Tuesday, June 2, 2009

Tuesday Morning

Wow, had a great day yesterday. I actually carried off my plan and went to Mysore practice with Juan at noon, and then home for a meeting with Kelly and then to Gioconda's flow class at Bodhi Yoga at 5:30. I had a really great time in both practices yesterday and a fantastic evening out to the Springs. I do have to say that Barton Springs is really cold. I know its a blinding flash of the obvious- 68 degrees spring fed and all that- but wow- that, to me, goes beyong refreshing into, well, damn cold. Next time I am bringing my wet suit.

Anyway- after a great night's sleep and a lovely pranayama, mantra and meditation practice this morning I am finishing up a cup of chai and looking ahead into this lovely day. On the agenda is the first day of my new class at Castle Hill at 4:30. I am pretty excited about that. Level 2-4 is how the class is listed on the schedule and that is a kind of interesting span of levels, really. Especially for a 75 minute class because it gives less time to build the poses is stages.

Also level distinctions really mean something different studio to studio and regionally. The hardest public class I ever went to was back 1999-2001 when I used to drive to Phoenix for Desiree Rumbaugh's Level 2 class. That class was really just 2 hours of strong standing poses, lots of arm balances, deep back bends, deep forward bends, long inversions and was, well, shall we say, a huge leap from her level 1. She used to say, "Level 1 means feet on the floor. Level 2 mean feet in the air." And that was pretty much it. It was a "hanging around upside down" kind of class. Oh, but what fun.

She told me one time that the inspiration behind that class was that when she was a student the only time she got to work on advanced poses was at workshops and so she wanted a public class where she could teach people those things and they would have the opportunity to learn how to do them in class not just at workshops. And she did. And we did. And it was so fun. So, in this case, that stuff is the Level 4 aspect of the class. But the level 2 aspect of the class is the bridge between "feet on the floor" and "feet in the air." Somewhere you have to learn how to get them off the floor, it seems.

And at Breath and Body Yoga, while those classes are all called "open level classes" their practice is so strong and powerful, there is no way I would call the average class there "level 1" or "beginner friendly". Although I have to say that I went to Desirae's Saturday morning class over the weekend and she did a remarkable job managing the room while I was practicing, her teacher trainees were practicing and her long time bad-ass students were practicing and so were 3 brand new students. Really, it was quite impressive. And she was super friendly and all of us felt worked and inspired, so it can certainly be done!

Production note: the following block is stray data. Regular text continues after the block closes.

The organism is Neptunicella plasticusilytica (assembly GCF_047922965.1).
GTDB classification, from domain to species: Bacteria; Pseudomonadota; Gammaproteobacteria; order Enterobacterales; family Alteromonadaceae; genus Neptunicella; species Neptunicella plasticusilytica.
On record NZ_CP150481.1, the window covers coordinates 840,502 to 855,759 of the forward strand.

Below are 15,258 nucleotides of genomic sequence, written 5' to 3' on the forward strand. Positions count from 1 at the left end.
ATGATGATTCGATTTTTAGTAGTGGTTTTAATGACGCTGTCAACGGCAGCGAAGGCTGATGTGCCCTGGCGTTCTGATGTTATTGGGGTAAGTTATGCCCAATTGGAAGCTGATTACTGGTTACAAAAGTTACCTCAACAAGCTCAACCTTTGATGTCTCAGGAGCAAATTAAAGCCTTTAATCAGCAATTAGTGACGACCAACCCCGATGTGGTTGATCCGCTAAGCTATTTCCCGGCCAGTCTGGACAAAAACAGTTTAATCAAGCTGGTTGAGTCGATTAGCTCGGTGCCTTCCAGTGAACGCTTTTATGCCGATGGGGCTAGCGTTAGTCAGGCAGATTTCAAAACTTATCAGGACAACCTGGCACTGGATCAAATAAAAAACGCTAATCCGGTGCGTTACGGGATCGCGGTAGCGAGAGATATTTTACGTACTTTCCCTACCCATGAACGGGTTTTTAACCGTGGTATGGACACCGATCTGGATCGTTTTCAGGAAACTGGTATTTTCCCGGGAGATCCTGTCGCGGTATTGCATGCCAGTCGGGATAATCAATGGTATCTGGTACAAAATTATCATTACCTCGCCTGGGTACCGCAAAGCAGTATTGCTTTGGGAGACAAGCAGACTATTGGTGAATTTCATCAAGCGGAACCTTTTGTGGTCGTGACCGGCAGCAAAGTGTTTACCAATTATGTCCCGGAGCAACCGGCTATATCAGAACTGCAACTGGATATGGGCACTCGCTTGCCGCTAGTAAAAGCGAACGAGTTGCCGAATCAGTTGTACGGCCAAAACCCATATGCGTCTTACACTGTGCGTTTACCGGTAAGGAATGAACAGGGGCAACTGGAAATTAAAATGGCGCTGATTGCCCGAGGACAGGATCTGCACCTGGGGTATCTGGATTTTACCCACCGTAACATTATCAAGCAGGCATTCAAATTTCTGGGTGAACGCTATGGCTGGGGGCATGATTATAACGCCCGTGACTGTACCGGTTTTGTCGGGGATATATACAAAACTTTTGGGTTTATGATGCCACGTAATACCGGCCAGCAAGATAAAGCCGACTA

The truth is no matter what every class is a mixed level class and we have to educate ourselves, and if we teach we have to educate our students, how to skillfully manage our self in class. There are always modifications and substitutions that can be made. There really are. But at a certain point if we are in a "feet off the floor" class and our skill level is "feet on the floor" probably, a different class is going to be more enjoyable and beneficial. Or if we have have a wrist or shoulder injury and we always going to flow classes, well, it's just going to be counter productive at best, injurious more likely.

It is such an obvious yet elusive thing about yoga practice to embrace. That is, that we benefit the most from the level of practice that we are truly at- not the level we want to be at, not the level we think we should be at, not the level other people think we are at, not the level we were at a year ago or will be at a year from now. The level we are truly at is where our biggest potential for growth exists.

My spiritual teacher says The Path is like a maze of rooms. The key to the next room is hidden somewhere in the room we are in and the key to the room after that is in the next room and so on. So we cannot skip a room. We have to really cover the territory of the current room, find the key, find the lock, understand how they work together and then enter the new room. And then we are a beginner to that room. Not un-practiced, not without transferable skills, but still, in a whole new room.

Same with asana, each of the basic asanas is like a key to the asanas that follow on the syllabus. We can "skip" and use props and assists and neglect the alignment principles and so on, but at some point, if we have done that (And we all do it, so don't feel bad here) we find our self in a room lacking the skills to find that particular room's key. (Many times this is called injury.) It is not the end of the world, we just have to back track and revisit the other rooms and find some key that we had overlooked.

I like this about the practice. There is always something we are mastering and there is always something to which we are a beginner. Really its never dull.

Anyway, the Castle Hill 4:30 class is both- feet on and off the floor- so come and join me. Breath and Body Yoga 6:30 class tonight is a forward bend and hip opening emphasis. We back bended like crazy up there last week. (Must... work.... for balance...)

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